Evolving Bigger Brains – the Cerebellum
How did the brain get so large and complex? Our work focusses on the cerebellum, which is in the hindbrain, and coordinates motor and proprioceptive information, amongst other things – people with cerebellar disorders have trouble keeping their balance and often have very poor gait.
The cerebellum is hugely elaborate and extensively folded in mammals (it contains over half of the neurons in the brain!), but in some vertebrates has no folds at all and consists of a single lobe. We investigate the origins of this elaboration using chicken (which has a very complex cerebellum) and frogs (which don’t).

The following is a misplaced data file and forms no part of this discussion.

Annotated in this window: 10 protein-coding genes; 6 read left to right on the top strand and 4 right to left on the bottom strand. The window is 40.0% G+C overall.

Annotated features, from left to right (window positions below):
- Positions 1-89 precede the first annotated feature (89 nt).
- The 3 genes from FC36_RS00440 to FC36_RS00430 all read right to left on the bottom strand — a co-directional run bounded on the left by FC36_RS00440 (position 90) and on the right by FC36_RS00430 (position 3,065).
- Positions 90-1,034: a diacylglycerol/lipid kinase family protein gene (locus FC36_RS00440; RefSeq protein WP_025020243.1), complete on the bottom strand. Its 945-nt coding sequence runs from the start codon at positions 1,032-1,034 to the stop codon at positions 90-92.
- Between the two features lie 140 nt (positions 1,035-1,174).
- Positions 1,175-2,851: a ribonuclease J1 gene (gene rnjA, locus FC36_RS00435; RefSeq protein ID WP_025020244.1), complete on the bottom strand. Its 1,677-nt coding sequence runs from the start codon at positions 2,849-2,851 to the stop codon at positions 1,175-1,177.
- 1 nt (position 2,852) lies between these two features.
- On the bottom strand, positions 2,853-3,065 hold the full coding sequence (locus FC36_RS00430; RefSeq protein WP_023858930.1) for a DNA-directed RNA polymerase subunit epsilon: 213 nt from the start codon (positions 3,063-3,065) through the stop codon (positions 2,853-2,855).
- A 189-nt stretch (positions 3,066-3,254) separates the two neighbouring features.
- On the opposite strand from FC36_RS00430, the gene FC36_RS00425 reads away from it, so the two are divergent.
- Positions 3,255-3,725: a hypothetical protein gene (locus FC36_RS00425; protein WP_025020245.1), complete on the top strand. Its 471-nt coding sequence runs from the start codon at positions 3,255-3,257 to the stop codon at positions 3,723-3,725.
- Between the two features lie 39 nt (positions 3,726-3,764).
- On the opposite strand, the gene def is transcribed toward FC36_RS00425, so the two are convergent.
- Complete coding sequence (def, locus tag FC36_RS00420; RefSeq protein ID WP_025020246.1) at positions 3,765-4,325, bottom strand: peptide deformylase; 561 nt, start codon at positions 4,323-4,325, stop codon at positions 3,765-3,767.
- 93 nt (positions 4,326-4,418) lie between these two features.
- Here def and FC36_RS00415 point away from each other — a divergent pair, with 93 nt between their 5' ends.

Sensing the World – Making Sensory Neurons
Sensory neurons enable give us information about the world around us and their elaboration has been central to the evolution of vertebrate animals. Interestingly, they are born from a number of different populations of stem cells: some in the brain, some that start in the brain but leave, and some that are essentially thickened areas of skin. How do these different types of stem cells give rise to similar types of neurons, and why?
We are investigating this question using mice, where we can label stem cell populations and follow their descendants, and chickens, where we can easily obtain an impression of all the genes turned on in these neurons using cutting edge genomic technology.